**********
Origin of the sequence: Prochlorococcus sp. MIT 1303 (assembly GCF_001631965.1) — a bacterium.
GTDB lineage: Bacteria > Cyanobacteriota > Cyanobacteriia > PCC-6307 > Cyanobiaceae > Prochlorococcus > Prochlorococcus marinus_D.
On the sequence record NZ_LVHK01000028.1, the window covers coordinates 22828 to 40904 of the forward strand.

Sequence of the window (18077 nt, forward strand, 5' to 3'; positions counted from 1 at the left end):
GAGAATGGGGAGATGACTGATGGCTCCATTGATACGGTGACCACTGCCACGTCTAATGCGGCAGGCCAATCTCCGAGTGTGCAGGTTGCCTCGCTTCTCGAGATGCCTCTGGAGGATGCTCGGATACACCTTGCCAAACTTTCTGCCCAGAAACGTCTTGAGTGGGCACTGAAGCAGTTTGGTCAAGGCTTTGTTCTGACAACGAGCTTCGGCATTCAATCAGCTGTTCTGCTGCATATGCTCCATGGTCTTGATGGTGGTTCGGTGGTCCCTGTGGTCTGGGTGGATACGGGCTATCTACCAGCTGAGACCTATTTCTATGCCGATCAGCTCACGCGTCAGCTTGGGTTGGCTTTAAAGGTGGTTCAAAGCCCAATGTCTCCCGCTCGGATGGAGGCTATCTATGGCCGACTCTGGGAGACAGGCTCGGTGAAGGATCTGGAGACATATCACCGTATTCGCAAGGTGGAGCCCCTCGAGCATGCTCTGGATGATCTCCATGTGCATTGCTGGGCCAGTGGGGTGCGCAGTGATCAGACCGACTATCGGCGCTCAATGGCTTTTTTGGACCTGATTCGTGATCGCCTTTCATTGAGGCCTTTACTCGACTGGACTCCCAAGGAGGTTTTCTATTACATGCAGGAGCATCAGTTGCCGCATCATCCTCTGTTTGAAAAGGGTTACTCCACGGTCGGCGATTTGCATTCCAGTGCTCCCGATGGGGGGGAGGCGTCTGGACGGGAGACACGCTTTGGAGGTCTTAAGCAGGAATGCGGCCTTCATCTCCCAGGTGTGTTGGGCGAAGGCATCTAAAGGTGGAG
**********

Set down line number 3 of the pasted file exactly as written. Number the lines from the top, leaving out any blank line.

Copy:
On the sequence record NZ_LVHK01000028.1, the window covers coordinates 22828 to 40904 of the forward strand.